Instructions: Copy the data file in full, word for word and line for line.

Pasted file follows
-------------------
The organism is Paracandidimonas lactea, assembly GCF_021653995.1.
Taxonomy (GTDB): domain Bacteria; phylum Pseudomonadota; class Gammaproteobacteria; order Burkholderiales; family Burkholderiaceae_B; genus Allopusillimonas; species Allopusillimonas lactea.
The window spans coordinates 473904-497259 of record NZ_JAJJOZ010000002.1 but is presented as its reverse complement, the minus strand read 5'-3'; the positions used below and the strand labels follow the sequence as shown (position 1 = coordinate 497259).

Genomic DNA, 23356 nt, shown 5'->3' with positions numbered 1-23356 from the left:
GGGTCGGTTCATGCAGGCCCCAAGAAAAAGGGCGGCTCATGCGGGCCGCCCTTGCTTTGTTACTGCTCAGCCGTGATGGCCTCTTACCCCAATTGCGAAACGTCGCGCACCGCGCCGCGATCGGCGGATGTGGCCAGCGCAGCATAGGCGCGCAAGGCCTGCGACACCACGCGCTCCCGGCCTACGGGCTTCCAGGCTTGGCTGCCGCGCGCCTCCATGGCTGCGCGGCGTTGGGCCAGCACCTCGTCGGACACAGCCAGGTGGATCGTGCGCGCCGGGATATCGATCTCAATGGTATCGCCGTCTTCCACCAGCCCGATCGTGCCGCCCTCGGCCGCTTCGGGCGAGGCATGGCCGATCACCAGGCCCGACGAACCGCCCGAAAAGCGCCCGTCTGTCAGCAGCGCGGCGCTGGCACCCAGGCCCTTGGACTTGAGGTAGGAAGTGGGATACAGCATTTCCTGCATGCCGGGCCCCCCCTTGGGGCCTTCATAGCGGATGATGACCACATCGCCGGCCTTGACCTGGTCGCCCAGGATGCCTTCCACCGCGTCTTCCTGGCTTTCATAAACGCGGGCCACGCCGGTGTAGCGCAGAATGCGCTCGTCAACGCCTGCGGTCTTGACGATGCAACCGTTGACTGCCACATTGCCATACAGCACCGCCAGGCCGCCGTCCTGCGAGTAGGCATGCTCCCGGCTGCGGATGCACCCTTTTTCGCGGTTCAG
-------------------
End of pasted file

The organism is Paracandidimonas lactea, assembly GCF_021653995.1.
Taxonomy (GTDB): domain Bacteria; phylum Pseudomonadota; class Gammaproteobacteria; order Burkholderiales; family Burkholderiaceae_B; genus Allopusillimonas; species Allopusillimonas lactea.
The window spans coordinates 473904-497259 of record NZ_JAJJOZ010000002.1 but is presented as its reverse complement, the minus strand read 5'-3'; the positions used below and the strand labels follow the sequence as shown (position 1 = coordinate 497259).

Genomic DNA, 23356 nt, shown 5'->3' with positions numbered 1-23356 from the left:
GGGTCGGTTCATGCAGGCCCCAAGAAAAAGGGCGGCTCATGCGGGCCGCCCTTGCTTTGTTACTGCTCAGCCGTGATGGCCTCTTACCCCAATTGCGAAACGTCGCGCACCGCGCCGCGATCGGCGGATGTGGCCAGCGCAGCATAGGCGCGCAAGGCCTGCGACACCACGCGCTCCCGGCCTACGGGCTTCCAGGCTTGGCTGCCGCGCGCCTCCATGGCTGCGCGGCGTTGGGCCAGCACCTCGTCGGACACAGCCAGGTGGATCGTGCGCGCCGGGATATCGATCTCAATGGTATCGCCGTCTTCCACCAGCCCGATCGTGCCGCCCTCGGCCGCTTCGGGCGAGGCATGGCCGATCACCAGGCCCGACGAACCGCCCGAAAAGCGCCCGTCTGTCAGCAGCGCGGCGCTGGCACCCAGGCCCTTGGACTTGAGGTAGGAAGTGGGATACAGCATTTCCTGCATGCCGGGCCCCCCCTTGGGGCCTTCATAGCGGATGATGACCACATCGCCGGCCTTGACCTGGTCGCCCAGGATGCCTTCCACCGCGTCTTCCTGGCTTTCATAAACGCGGGCCACGCCGGTGTAGCGCAGAATGCGCTCGTCAACGCCTGCGGTCTTGACGATGCAACCGTTGACTGCCACATTGCCATACAGCACCGCCAGGCCGCCGTCCTGCGAGTAGGCATGCTCCCGGCTGCGGATGCACCCTTTTTCGCGGTTCAG